In a previous article, the Paribus data team investigated how holiday shopping differs between rich and poor shoppers. We’ve also told real-life stories of poorer shoppers being discriminated against.
And after analyzing almost one million purchases made in the last three weeks, the data is clear: poorer shoppers are at least twice as likely to overpay on their holiday purchases.
In other words, poorer shoppers got scrooged this holiday season
Here’s what happened. We first compared post-Black-Friday shopping data from 10 of the poorest metro areas in the U.S. and compared it with data from 10 of the richest metro areas in the U.S. We left it up to the experts at Yahoo Finance to determine the ten wealthiest and ten poorest cities, based on metrics such as average income, poverty level, and employment levels.
In several areas the difference in spending between rich and poor is stark: wealthier shoppers are more than twice as likely to buy electronics, and they’re 12x more likely to spend on gift cards. In poor cities, spending on essentials like toiletries and food was double (40% vs. 20%) and spending on toys/games was 10x higher. It makes sense that wealthier shoppers would be more likely to purchase electronics and gift cards, since those items are generally more expensive than essentials and old-school holiday gifts like toys. And it follows that essentials would take a larger proportion of poorer shoppers’ purchases, and that poorer shoppers might use the holidays as a chance to spend a little more and stock up on essentials.
But the kicker? These essential items are far more likely to tank in price after purchase. The prices of essentials like toilet paper are constantly changing over the course of a month, week, or even a day.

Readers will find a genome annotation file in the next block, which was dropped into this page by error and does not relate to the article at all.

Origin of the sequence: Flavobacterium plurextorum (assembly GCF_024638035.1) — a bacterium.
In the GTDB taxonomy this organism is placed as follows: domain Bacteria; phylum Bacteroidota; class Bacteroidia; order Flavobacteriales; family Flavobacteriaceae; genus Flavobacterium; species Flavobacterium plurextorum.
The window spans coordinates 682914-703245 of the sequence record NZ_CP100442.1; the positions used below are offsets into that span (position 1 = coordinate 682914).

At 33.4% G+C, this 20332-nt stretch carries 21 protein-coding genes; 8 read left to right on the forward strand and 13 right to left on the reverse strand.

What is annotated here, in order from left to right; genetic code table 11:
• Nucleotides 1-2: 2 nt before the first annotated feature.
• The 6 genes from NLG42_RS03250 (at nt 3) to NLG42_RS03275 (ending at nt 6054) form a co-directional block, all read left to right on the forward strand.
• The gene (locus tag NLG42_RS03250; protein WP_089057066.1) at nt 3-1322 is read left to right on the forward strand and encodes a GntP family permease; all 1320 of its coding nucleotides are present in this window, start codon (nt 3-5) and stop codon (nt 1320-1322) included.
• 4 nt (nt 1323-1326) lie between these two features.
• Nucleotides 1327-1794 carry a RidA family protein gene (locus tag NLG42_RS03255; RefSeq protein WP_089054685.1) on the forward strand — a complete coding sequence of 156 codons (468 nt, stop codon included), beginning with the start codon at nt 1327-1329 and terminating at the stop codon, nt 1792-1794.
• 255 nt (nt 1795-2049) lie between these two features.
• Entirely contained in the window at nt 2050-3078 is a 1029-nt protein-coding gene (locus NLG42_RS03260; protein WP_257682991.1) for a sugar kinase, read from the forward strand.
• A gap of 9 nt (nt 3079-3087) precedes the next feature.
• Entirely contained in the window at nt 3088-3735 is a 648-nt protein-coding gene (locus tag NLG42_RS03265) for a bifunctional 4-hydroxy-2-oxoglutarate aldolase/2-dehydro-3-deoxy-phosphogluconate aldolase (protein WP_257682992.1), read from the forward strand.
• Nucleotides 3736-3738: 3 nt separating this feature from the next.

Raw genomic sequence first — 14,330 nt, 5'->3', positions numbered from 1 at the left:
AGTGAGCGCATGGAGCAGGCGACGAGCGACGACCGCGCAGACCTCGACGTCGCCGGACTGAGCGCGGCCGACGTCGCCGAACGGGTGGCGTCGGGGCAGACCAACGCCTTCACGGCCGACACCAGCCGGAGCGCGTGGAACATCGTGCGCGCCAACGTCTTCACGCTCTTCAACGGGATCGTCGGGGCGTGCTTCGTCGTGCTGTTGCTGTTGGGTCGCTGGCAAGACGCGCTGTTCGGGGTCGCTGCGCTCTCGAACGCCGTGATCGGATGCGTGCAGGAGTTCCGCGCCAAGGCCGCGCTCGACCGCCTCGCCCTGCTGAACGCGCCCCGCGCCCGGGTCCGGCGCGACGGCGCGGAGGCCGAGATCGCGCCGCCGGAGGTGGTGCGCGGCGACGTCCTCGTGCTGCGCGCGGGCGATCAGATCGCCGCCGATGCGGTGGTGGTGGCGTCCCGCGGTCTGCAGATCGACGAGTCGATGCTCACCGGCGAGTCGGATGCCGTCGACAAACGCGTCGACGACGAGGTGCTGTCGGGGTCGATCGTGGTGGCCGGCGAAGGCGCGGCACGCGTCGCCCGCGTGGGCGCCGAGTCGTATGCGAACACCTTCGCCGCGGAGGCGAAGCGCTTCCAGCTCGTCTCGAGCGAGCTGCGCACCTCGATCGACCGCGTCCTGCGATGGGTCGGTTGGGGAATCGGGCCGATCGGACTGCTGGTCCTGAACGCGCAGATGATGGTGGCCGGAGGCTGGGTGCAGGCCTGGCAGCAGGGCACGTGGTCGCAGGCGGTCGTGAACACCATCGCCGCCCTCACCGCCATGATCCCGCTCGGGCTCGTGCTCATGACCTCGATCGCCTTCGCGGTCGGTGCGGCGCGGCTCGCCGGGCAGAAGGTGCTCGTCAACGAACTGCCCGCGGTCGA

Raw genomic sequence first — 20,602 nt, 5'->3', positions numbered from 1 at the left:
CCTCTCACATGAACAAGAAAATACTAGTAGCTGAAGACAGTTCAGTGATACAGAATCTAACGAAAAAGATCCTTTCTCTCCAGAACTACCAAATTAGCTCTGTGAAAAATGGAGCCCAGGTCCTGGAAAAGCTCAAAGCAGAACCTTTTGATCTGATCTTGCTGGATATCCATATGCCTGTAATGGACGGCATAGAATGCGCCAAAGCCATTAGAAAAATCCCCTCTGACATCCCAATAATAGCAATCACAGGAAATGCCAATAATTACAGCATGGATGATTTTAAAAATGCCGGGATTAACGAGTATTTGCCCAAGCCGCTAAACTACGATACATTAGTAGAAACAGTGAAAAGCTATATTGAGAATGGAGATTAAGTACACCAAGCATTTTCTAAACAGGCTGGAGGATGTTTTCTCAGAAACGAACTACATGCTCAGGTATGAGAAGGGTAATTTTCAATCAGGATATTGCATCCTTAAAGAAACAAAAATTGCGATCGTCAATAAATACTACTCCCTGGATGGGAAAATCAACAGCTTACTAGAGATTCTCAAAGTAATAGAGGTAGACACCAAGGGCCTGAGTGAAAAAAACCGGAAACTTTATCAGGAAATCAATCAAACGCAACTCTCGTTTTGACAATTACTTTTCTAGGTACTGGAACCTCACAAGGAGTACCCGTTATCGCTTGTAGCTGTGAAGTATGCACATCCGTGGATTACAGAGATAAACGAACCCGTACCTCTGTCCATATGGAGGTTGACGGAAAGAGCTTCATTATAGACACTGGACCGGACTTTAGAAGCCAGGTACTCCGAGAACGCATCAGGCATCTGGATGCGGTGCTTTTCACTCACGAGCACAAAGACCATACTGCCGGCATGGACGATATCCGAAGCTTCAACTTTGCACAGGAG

The result? People buying more essential items (poorer shoppers) are empirically overpaying more. In fact, shoppers are over 4x more likely to overpay for essential items than for expensive electronics. And poorer shoppers are about 2x as likely to spend their money on essentials during the holidays. Taken together or apart (we performed both analyses), poorer shoppers are significantly more likely to be overpaying on their holiday purchases.
So what is it? Do these stores hate poor people?
Ok, that’s a leading question. Probably not (we did not reach out to their spokesmen, but we imagine that they would say “No”).
It’s more complicated than that. In fact, it’s many simple, but amazing quantitative pricing strategies at work (moving faster than most people can track). Consider what happened with Bounty’s Paper Towels last week. On December 14, thanks to its low price, the Bounty 12 Pack finally made it into the Top 10 Best Sellers in Paper Towels. It became shown & recommended on every competing paper towel page. Demand SURGED. And its high ranking created its own demand. So what does Amazon’s pricing algorithm do on December 15th?
Raise the price. Sure, raising the price could decrease demand by 5%. But profit margin might jump by 10%. That means more profit for retailers. If you’re a retailer, you capture this margin as long as you possibly can.
This pricing strategy works beautifully for essential goods — items where you still would keep buying even if the price goes up). It works beautifully on people who see “#1 Best Seller in Paper Towels,” stop their research there, and buy. It works on people less trained in financial planning. And most troublingly (as we noted above), it works best on categories of items that poorer shoppers spend more of their income on.
So what can shoppers do to avoid getting ripped off?
You can trade time for money. Spend time on price comparison (see services like pricegrabber or Camelcamelcamel), educate yourself on these pricing trends (Priceonomics or the Paribus Blog), or coupon hunt (Retailmenot or coupons.com). These strategies work, and the time commitment necessary is pretty minimal.
Or let us work to try to help you save both time and money. With enough data applied the right way, we can make it easier for all shoppers to avoid overpaying. That’s what we do at Paribus — automatically get you refunds whenever an item you’ve purchased drops in price.
Until then, these stories about income inequality that blew up in 2014 — they are not just a passing fad. They are real. And we will keep doing our best here to uncover the unexpected ways that these trends play out.